Several types of valves are used to control cooling in the fermentation stage of industrial winemaking. The wine cooling process itself is fairly straightforward, but it may highlight how valves can function as surprisingly important ingredients in improving a variety of cooling applications. Consider a typical “wine cooler” process and learn about suggested tradeoffs and advantages involved in optimum valve selection.
The Winemaking Process on an Industrial Scale
Production in most industrial-scale wineries follows a similar pattern. Productive seasons vary according to the climate of the winemaking region involved. Let’s consider a successful winery in northern California. After the long, quiet growing season comes the crush, or processing period. In September or October, crews pick the grapes via mechanical harvester. Plucking them off the vine, this device deposits the grape into tubs on semi-trailer trucks. When full, a truck is driven onto the crush pad, where its contents are tipped into a crusher/destemmer. This perforated, rotating drum holds back the stems but allows skins and juice to gush out for transfer to the fermentation tanks, where they will have a long, productive rest.
For red wines, the inner grape material, or must, stays in the tanks with the skins. This allows the resulting wine to retain more of the skins’ color and character. (It is pressed off at the end of the fermentation period.) By contrast, the makings of white wine are separated from the skins immediately, so the wine assumes a lighter color and flavor.
Wine typically ferments for 30 to 45 days, finally transferring into barrels for aging in October or November. Wines may age for a range of time span, from 1 month to 5 years or more, depending on intended quality. Red wines especially benefit from longer stays in the barrel. Finally, the wine is bottled and shipped, for our appreciation and the winemaker’s profit.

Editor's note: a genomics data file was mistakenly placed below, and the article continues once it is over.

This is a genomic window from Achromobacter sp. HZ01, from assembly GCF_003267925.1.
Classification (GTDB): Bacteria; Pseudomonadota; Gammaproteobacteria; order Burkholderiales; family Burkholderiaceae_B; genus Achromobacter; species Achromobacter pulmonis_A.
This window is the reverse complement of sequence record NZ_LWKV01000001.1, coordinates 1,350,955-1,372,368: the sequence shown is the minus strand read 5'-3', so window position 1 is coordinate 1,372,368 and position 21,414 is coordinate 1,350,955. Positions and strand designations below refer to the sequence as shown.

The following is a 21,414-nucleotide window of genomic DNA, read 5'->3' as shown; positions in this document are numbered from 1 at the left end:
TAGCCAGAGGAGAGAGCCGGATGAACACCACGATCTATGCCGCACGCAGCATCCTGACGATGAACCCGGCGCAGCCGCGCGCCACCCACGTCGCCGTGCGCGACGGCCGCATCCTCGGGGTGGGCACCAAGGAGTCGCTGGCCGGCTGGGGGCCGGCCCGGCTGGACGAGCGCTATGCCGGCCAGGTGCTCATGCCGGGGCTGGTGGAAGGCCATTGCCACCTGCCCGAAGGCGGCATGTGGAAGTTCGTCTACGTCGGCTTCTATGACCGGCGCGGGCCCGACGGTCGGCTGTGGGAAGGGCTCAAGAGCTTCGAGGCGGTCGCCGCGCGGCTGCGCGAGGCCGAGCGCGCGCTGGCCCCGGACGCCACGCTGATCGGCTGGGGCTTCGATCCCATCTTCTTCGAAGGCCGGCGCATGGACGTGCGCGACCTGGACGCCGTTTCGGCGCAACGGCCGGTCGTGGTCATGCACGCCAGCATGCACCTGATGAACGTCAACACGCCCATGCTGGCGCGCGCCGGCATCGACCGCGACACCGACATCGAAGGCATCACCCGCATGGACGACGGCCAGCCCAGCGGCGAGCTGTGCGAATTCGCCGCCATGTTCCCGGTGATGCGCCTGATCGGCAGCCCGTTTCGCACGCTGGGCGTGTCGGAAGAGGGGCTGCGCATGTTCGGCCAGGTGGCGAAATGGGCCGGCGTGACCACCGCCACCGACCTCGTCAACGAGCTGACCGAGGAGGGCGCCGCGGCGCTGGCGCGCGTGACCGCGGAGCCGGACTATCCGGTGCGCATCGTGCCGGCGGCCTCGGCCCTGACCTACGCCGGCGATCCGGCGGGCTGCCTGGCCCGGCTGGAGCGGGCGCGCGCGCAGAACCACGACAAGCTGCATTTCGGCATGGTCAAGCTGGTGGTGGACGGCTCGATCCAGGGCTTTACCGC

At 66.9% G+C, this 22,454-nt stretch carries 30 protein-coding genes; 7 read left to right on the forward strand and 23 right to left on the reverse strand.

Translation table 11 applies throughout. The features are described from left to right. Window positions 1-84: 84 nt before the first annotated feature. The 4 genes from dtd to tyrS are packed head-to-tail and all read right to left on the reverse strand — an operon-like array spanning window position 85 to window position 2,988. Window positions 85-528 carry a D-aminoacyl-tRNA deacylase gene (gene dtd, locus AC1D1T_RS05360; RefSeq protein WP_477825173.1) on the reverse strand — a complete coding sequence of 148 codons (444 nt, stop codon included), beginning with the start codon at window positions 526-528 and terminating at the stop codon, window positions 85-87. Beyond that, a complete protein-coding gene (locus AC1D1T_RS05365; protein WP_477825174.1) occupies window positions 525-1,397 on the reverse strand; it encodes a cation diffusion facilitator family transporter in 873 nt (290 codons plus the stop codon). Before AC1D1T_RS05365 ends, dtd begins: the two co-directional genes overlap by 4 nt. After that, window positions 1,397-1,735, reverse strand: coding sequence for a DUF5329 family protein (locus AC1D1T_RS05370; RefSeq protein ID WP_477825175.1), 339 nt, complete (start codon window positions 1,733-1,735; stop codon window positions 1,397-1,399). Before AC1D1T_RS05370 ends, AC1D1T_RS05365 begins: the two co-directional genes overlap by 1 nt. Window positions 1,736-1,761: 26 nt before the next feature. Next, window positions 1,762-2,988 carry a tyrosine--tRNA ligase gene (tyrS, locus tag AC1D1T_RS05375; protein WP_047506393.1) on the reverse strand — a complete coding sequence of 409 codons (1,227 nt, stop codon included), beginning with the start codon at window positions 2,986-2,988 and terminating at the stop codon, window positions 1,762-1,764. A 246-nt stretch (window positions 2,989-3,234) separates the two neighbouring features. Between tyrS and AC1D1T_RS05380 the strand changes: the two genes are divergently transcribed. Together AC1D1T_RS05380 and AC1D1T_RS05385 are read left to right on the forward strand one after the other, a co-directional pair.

Fermentation may only be a single step in this process, but it is a critical and chemically complex one. In the fermentation tanks, naturally occurring or added yeasts transform sugars in the grape juice into alcohol as well as into carbon dioxide, which dissipates into the air. This chemical reaction also produces a fair amount of heat, which can have a negative effect on the end product. In fact, both the speed of this process and the taste of the wine itself are significantly affected by temperature, a most important variable.
So, constant, reliable control of fermentation temperature is the critical mission of a winery’s process cooling equipment. Using the proper valve helps ensure optimum temperature control.
Cooling the Stainless Steel Tanks During Fermentation
Like winemakers everywhere, the managers at the northern California vineyard need to keep the wine at a given temperature so that fermentation proceeds as the winemaker wishes. Industry-wide, the required range typically is 71 to 77°F (22 to 25°C) for reds and 59 to 64°F (15 to 18°C) for whites.
When planning their process (the current fermentation processing equipment was installed in 2013), the winemaker chose a fairly standard design. Each of 52 stainless steel tanks has a capacity of 30,000 gallons (113,562 liters) of fermenting wine. Each tank is wrapped in a dimpled, stainless steel thermal jacket. Liquid media — propylene glycol, favored because it is nontoxic and because of its well-known heat transfer properties — flows through the jacket, cooling the tank and its contents. The glycol is then piped above the tank where it runs through a gas-powered chiller. The heat transfer fluid then flows back through the jacket again, in a repeating cycle.
A resistance temperature detector (RTD) probe on the front of each tank reports the temperature to a programmable logic controller (PLC). This opens or closes a valve to allow or prevent the flow of glycol around the jacket, thus increasing or decreasing the tank’s internal temperature.
Some wineries that desire ultimate control — those producing more expensive vintages or in larger volumes — may go further. They employ double jackets on each tank and add gas-powered heaters. This allows them to cool and heat the wine to their exact specifications.
Valves Used for Temperature Control During Wine Making
The industry has several choices of valve type for thermal regulation of fermentation.
Diaphragm Valve. The northern California winery chose a product favored by the industry for decades: a solenoid diaphragm valve. This type of valve is well known for providing reliable performance. Features of this type of valve include low electrical consumption. They are by far the most common solution found in wineries.